Stellantis CEO: Combustion Ban May Be Hasty
Stellantis is a merger of 12 automakers, including Ram, Jeep, Chrysler, and Dodge. The CEO, Carlos Tavares, is shaking up how the industry handles public relations. He left the European Automakers Association and held a panel on the future of mobility. He revealed that he is unsure whether the earth possesses enough lithium to replace every internal combustion vehicle with an EV. He also warned that Europe’s combustion ban might be hasty, pointing out how such a ban is very different–and possibly more harmful–than an emissions ban.
There’s a significant problem with a combustion ban
The European Union is voting on banning all new internal combustion engines by 2035. Proponents of the law argue that because most cars operate for 15 years or longer, rushing such a ban is necessary for reducing carbon emissions by a 2050 environmental target.
Stellantis–which includes European manufacturers such as Fiat, Peugeot, Alfa Romeo, Citroën, Opel, Lancia, and Maserati–has pledged to transition to 100% zero-emissions vehicles in Europe by 2030.
Despite this pledge, Tavares distinguished between legislating zero-emissions vehicles and passing an outright combustion ban. The first strategy allows scientists to pursue clean combustion, which might be our best shot at eliminating greenhouse gas emissions. But the latter seeks to control the type of technology automakers can use rather than just control the impact of that technology.
“Our societies are losing a lot of great potential by not having a technology-neutral regulations. This is a big, big loss of creativity of scientific power that we are deciding upfront by imposing one single technology instead of having a technology-neutral regulation that would create healthy competition.”Carlos Tavares, Stellantis CEO
Legislating the technologies that future transportation can and can’t use is based on the absurd assumption that scientists driven by the free market couldn’t possibly develop some new invention that lawmakers haven’t already foreseen.
Legislators appear to be listening to Tavares. Last month, Germany voted down the combustion ban as it’s currently written. Germany’s argument: that the law needs to make allowances for future “green” fuels–according to CNN.com.
A combustion ban may be elitist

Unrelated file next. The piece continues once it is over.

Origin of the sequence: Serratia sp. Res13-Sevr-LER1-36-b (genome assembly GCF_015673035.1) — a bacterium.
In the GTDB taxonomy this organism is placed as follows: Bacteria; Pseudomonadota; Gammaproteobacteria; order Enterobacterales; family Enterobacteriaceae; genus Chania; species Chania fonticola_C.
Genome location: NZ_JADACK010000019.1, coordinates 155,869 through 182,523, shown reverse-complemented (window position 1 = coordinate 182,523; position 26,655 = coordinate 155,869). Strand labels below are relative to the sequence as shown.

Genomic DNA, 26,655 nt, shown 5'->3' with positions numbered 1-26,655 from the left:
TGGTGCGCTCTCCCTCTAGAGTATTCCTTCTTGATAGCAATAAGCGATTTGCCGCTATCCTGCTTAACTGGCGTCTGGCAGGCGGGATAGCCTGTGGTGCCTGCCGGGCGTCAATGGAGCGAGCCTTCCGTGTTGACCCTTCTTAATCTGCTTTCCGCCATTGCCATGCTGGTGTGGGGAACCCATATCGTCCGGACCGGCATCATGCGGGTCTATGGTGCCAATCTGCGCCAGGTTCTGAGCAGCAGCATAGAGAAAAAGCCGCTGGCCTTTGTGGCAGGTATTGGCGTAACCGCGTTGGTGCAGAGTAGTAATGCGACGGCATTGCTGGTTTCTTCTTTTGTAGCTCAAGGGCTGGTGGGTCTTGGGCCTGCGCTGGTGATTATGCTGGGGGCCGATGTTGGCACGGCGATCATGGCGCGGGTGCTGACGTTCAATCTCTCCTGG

Tavares made the above comments during Stellantis’ Freedom of Mobility Forum. He also warned that we might not have enough lithium to replace all of the planet’s cars with Li-ion battery EVs.
“We know that we need lithium. We know that we are not producing as much as we need. We have right now 1.3 billion cars (that are) internal combustion engine powered on the planet. We need to replace that with clean mobility. That will need a lot of lithium. Not only the lithium may not be enough, but the concentration of the mining of lithium may create other geopolitical issues.”Carlos Tavares, Stellantis CEO
So what would happen if Europe–and certain U.S. states–ban all combustion? Electric vehicles–already 40% more expensive than comparable ICE cars–would become even more expensive.
Tavares added: “The affordability is not there because the raw materials are scarce and very expensive, and I would add very volatile.”
The Mercedes-Benz’s CEO warned that EVs may get more expensive if we increase production without a better supply chain. Even if we have enough lithium on the planet, opening a new mine takes years–sometimes a decade.
A combustion ban prioritizes the first world
What alternatives do we have to decrease greenhouse gases rapidly? One alternative to the combustion ban is to require every new vehicle to have at least 30–or even 50–miles of zero emissions range. A full battery electric vehicle would meet this requirement, but so would a much more affordable plug-in hybrid. In the near future, a fully electric vehicle with a small lithium-ion battery pack and a gasoline range extender might be an even more efficient solution.
Many countries could fast-track such a requirement. Because 90% of drives are under 30 miles, this would reduce greenhouse gas emissions to the rare longer road trip. The net carbon reduction of such a strategy could be much more significant than a handful of wealthy countries banning all combustion.
The current strategy, combustion bans in a few wealthy countries or states, amounts to lithium hoarding. On a planet with a limited amount of lithium, the wealthiest countries–and the richest drivers in those countries–are monopolizing the supply. Why? So they can commute in electric vehicles with luxuriously long ranges.
Next, find out whether alternative to the combustion ban or see Stellantis’ Freedom of Mobility Forum for yourself in the video below: